Millions of school children take to the streets, leading a movement of youth against looming climate breakdown. Hundreds of protestors light up the bridges of London shouting that ‘business as usual’ can’t continue. Banks and businesses look glaring into the face of the climate crisis they have a huge responsibility to help curb. And tonight, David Attenborough will show the devastating effects that unchecked climate change could have in the near future.
What needs to happen next? We all know that businesses and governments need to act. But an increasing spotlight is falling on investors – the banks, financiers, pension funds and projects which pump money into projects which fuel human rights abuses and environmental destruction.
To avert climate breakdown, we must leverage our power as citizens, and put pressure on investors – the very same that manage our pension funds or our savings, for example – and ask them to address the root causes of climate breakdown as an urgent priority.
Here are three big ways we can change financing to save our planet.
Stop financing forest destruction
Tropical forests in the tourist paradise of Solomon Islands chopped down at over 12 times the sustainable rate, soon with nothing left. The biggest single owner of logging concessions in the forests of the Democratic Republic of Congo operating illegally on 90% of its sites. Ten European companies importing millions of dollars’ worth of timber at a high risk of being illegal. The threat of environmental protections being weakened in the Brazilian Amazon.
Governments, businesses and the public seem to have forgotten the critical role tropical forests play in halting climate breakdown. But by stopping the expansion of industrial logging in the Democratic Republic of Congo’s rainforest – for example – we could stop the generation of an extra 35 million tonnes of extra CO2 emissions per year.
It is vital that we stop financing the destruction of these climate critical forests, as well as ensure that regulation on timber sourcing is enforced or introduced where it doesn’t exist. Find out more about investigations on why this is still happening here, and share our video now on fighting the secrecy behind environmental destruction here.
Stop financing attacks on Land & Environmental Defenders
Where does the money come from to fuel attacks against the land and environmental defenders who stand on the front line of ecological defence?
As agribusiness booms, tropical forests are logged and mining continues to deliver huge revenue to major global corporations, there are increasingly brutal attacks against the communities who dare to oppose unscrupulous governments, companies and investors profiting from their land.
Yes - businesses and governments must change this story – tackling the root causes of attacks and the destruction which has caused us to miss so many climate targets. But investors and financial institutions have a key role to play in creating change.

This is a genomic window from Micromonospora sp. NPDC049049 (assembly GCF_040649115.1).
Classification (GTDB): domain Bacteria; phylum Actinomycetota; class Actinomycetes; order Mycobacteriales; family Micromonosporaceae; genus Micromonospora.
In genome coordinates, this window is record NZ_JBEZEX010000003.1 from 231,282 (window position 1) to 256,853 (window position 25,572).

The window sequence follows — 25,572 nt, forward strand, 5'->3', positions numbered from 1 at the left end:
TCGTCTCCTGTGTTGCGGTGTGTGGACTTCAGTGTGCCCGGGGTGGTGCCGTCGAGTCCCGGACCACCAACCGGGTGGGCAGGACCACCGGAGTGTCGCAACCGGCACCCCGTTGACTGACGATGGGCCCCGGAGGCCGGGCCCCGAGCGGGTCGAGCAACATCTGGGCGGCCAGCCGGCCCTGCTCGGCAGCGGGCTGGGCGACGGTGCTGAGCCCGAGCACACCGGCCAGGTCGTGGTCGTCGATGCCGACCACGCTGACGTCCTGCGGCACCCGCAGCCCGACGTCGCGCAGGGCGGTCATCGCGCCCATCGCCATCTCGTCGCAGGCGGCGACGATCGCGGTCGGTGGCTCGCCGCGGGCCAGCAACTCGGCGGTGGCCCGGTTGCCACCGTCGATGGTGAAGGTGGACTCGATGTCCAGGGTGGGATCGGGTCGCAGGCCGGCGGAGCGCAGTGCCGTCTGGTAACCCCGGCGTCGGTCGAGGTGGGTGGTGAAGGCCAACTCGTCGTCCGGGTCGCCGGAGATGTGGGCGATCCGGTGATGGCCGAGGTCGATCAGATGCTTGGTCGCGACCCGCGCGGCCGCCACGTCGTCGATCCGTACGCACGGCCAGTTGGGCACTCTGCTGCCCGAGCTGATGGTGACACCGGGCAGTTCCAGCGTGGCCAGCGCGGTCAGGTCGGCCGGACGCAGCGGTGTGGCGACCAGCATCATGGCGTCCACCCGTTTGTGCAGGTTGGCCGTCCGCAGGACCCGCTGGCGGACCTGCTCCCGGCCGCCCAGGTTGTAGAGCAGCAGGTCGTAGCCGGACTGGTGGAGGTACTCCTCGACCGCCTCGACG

Revelations that investors play a key role in funding projects linked to human rights abuses are unfortunately far too commonplace.
With the political momentum building to make the financial sector more accountable for today’s vast sustainability challenges - be it climate change or threats to local communities - the EU, investors and companies have the opportunity to act to close these loopholes. Find out what regulation must be introduced, and watch and share our video on why investors must take responsibility here.
Stop financing fossil fuels
The world’s financial institutions enable the climate crisis by providing funding for fossil fuel extraction – by far the largest source of greenhouse gas emissions. Between 2015 and 2017 alone, 36 global banks provided a staggering $345 billion USD for fossil fuel projects and companies. Banks claim to support the Paris Agreement, but they can only do this by getting out of fossil fuel financing.
The governor of the Bank of England himself has warned that the global financial system faces an existential threat from climate change, so it is in the interests of investors and financial institutions to take urgent steps to reform in order to avoid this danger.
For developing countries with large reserves of fossil fuels, there are risks too. In Nigeria, oil giants Shell and Eni engineered an oil deal set to deprive the Nigerian people of an estimated $6 billion in future revenues. In Indonesia, we found evidence of millions of dollars shifted out of a coal firm into an obscure offshore company, with losses to the company’s investors.
Find out some of business arguments for financial institutions to stop funding this environmentally destructive industry, and watch and share our video on the follies of investing in Indonesian coal here.
We know that climate change cannot be solved by individual action alone. Collectively, we can hold those in power to account and push them to take the right action on the environment. Join us in calling for real change to our financial sector to help halt climate breakdown.